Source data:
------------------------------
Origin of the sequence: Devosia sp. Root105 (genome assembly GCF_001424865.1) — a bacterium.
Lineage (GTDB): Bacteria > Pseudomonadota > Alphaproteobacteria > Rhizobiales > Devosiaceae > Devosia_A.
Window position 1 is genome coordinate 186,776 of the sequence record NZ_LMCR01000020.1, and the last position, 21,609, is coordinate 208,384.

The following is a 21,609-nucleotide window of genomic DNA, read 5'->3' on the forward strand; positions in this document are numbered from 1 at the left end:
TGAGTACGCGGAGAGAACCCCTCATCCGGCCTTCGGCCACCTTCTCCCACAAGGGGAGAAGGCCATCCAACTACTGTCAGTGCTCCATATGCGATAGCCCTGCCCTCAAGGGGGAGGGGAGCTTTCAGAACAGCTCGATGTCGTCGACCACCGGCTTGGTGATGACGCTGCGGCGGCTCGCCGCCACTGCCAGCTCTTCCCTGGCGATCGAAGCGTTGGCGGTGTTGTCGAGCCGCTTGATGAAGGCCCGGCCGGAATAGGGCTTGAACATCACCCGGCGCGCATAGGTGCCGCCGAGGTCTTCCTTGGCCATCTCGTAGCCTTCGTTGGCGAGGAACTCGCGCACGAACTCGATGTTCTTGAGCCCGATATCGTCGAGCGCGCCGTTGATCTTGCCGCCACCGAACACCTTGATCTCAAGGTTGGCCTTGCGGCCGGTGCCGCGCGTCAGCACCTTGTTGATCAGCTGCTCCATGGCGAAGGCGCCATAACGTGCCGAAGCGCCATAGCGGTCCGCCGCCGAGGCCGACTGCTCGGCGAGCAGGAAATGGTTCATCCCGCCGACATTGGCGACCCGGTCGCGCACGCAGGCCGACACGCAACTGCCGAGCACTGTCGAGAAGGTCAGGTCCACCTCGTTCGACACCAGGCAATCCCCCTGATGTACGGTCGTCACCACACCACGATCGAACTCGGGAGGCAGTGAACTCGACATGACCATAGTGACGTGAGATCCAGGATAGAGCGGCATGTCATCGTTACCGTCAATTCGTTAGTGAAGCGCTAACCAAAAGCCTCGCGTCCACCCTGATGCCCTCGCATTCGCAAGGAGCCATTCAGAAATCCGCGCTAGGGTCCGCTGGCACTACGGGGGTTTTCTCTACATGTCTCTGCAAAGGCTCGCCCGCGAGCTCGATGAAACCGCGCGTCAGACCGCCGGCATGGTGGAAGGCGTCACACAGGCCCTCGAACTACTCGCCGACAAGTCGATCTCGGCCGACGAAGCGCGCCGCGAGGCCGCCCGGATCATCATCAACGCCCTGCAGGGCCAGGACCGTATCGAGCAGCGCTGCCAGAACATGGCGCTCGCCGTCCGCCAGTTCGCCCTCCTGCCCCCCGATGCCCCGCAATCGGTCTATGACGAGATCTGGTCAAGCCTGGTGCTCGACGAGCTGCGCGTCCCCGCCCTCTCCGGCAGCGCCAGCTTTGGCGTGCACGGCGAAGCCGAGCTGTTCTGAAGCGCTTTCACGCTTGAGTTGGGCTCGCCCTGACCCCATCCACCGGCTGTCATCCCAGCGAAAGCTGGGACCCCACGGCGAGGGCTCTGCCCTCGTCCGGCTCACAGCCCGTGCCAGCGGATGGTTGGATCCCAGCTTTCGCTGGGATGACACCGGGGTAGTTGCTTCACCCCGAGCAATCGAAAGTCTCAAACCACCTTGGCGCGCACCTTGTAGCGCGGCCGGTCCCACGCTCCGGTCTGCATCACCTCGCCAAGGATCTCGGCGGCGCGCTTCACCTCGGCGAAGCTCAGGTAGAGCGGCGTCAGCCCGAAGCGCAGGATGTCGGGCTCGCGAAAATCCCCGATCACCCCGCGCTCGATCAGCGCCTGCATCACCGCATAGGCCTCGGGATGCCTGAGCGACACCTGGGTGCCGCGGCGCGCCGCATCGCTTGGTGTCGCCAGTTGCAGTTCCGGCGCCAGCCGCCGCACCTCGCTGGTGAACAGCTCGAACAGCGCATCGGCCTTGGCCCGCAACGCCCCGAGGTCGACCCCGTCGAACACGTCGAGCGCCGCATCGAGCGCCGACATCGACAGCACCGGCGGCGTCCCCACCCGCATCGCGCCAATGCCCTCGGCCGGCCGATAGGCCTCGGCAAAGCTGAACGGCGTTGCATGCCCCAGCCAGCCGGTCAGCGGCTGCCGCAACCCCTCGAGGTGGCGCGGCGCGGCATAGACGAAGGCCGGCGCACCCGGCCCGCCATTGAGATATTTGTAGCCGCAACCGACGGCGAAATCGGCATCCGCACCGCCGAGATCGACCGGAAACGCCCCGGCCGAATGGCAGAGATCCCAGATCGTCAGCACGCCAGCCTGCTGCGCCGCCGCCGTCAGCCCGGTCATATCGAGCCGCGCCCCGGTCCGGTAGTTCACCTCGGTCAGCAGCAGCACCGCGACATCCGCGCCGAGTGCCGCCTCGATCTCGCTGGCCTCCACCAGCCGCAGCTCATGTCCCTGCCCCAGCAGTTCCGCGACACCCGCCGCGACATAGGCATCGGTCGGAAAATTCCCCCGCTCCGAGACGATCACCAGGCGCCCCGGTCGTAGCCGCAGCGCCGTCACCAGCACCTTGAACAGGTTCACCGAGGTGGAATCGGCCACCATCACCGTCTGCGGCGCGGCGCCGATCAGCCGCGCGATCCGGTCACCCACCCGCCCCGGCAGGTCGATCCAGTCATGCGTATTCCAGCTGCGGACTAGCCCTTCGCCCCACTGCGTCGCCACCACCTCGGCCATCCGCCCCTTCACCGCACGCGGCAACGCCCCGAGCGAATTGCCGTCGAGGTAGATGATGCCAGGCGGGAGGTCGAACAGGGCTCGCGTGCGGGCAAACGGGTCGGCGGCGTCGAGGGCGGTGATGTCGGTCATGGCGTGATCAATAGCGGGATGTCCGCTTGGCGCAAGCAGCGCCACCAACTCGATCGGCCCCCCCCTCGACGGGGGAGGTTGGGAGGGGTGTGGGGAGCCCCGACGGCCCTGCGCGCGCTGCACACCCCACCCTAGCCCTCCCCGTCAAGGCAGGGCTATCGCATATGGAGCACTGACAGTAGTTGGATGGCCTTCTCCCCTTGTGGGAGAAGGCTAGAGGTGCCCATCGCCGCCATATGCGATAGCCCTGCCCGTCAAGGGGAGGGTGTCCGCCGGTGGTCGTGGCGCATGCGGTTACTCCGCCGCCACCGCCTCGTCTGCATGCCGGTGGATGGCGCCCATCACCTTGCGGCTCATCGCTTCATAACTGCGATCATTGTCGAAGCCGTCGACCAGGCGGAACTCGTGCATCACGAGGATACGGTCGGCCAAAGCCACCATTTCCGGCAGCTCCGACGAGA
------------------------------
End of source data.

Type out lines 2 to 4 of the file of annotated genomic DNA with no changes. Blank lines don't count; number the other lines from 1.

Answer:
Lineage (GTDB): Bacteria > Pseudomonadota > Alphaproteobacteria > Rhizobiales > Devosiaceae > Devosia_A.
Window position 1 is genome coordinate 186,776 of the sequence record NZ_LMCR01000020.1, and the last position, 21,609, is coordinate 208,384.

The following is a 21,609-nucleotide window of genomic DNA, read 5'->3' on the forward strand; positions in this document are numbered from 1 at the left end: